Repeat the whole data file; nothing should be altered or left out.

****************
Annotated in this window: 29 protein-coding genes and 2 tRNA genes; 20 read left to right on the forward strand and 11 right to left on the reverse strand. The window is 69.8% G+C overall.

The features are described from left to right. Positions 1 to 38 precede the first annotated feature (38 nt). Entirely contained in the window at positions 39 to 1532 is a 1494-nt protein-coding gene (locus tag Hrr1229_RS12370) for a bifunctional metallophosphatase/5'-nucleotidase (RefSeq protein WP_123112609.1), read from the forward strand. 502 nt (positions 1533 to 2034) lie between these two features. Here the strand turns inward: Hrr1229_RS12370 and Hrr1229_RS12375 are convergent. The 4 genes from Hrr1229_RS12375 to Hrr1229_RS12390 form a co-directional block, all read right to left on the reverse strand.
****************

Annotated in this window: 29 protein-coding genes and 2 tRNA genes; 20 read left to right on the forward strand and 11 right to left on the reverse strand. The window is 69.8% G+C overall.

The features are described from left to right. Positions 1 to 38 precede the first annotated feature (38 nt). Entirely contained in the window at positions 39 to 1532 is a 1494-nt protein-coding gene (locus tag Hrr1229_RS12370) for a bifunctional metallophosphatase/5'-nucleotidase (RefSeq protein WP_123112609.1), read from the forward strand. 502 nt (positions 1533 to 2034) lie between these two features. Here the strand turns inward: Hrr1229_RS12370 and Hrr1229_RS12375 are convergent. The 4 genes from Hrr1229_RS12375 to Hrr1229_RS12390 form a co-directional block, all read right to left on the reverse strand.